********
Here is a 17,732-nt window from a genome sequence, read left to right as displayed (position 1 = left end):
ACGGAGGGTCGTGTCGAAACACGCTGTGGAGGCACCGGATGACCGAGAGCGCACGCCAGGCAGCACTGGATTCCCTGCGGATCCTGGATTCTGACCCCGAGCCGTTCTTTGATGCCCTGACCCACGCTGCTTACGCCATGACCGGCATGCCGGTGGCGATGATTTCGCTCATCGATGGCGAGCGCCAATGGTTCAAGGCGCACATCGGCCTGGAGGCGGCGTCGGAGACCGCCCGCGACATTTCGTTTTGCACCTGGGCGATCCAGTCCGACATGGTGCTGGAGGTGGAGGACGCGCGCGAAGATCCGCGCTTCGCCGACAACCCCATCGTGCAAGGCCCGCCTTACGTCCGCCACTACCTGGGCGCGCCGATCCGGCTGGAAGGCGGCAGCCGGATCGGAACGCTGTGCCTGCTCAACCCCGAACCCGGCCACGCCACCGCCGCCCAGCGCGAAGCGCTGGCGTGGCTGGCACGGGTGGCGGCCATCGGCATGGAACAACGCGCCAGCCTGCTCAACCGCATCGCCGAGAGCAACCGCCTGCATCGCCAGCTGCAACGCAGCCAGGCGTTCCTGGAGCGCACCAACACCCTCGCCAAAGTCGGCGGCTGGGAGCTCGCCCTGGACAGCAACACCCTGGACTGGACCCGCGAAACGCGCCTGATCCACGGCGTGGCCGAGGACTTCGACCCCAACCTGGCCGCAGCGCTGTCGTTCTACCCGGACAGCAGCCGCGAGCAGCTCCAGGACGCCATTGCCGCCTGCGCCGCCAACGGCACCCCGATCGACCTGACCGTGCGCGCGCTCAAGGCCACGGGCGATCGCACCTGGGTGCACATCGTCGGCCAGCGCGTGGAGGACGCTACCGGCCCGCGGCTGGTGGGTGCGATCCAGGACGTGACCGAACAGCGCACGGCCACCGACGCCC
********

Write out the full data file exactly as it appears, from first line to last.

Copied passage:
Here is a 17,732-nt window from a genome sequence, read left to right as displayed (position 1 = left end):
ACGGAGGGTCGTGTCGAAACACGCTGTGGAGGCACCGGATGACCGAGAGCGCACGCCAGGCAGCACTGGATTCCCTGCGGATCCTGGATTCTGACCCCGAGCCGTTCTTTGATGCCCTGACCCACGCTGCTTACGCCATGACCGGCATGCCGGTGGCGATGATTTCGCTCATCGATGGCGAGCGCCAATGGTTCAAGGCGCACATCGGCCTGGAGGCGGCGTCGGAGACCGCCCGCGACATTTCGTTTTGCACCTGGGCGATCCAGTCCGACATGGTGCTGGAGGTGGAGGACGCGCGCGAAGATCCGCGCTTCGCCGACAACCCCATCGTGCAAGGCCCGCCTTACGTCCGCCACTACCTGGGCGCGCCGATCCGGCTGGAAGGCGGCAGCCGGATCGGAACGCTGTGCCTGCTCAACCCCGAACCCGGCCACGCCACCGCCGCCCAGCGCGAAGCGCTGGCGTGGCTGGCACGGGTGGCGGCCATCGGCATGGAACAACGCGCCAGCCTGCTCAACCGCATCGCCGAGAGCAACCGCCTGCATCGCCAGCTGCAACGCAGCCAGGCGTTCCTGGAGCGCACCAACACCCTCGCCAAAGTCGGCGGCTGGGAGCTCGCCCTGGACAGCAACACCCTGGACTGGACCCGCGAAACGCGCCTGATCCACGGCGTGGCCGAGGACTTCGACCCCAACCTGGCCGCAGCGCTGTCGTTCTACCCGGACAGCAGCCGCGAGCAGCTCCAGGACGCCATTGCCGCCTGCGCCGCCAACGGCACCCCGATCGACCTGACCGTGCGCGCGCTCAAGGCCACGGGCGATCGCACCTGGGTGCACATCGTCGGCCAGCGCGTGGAGGACGCTACCGGCCCGCGGCTGGTGGGTGCGATCCAGGACGTGACCGAACAGCGCACGGCCACCGACGCCC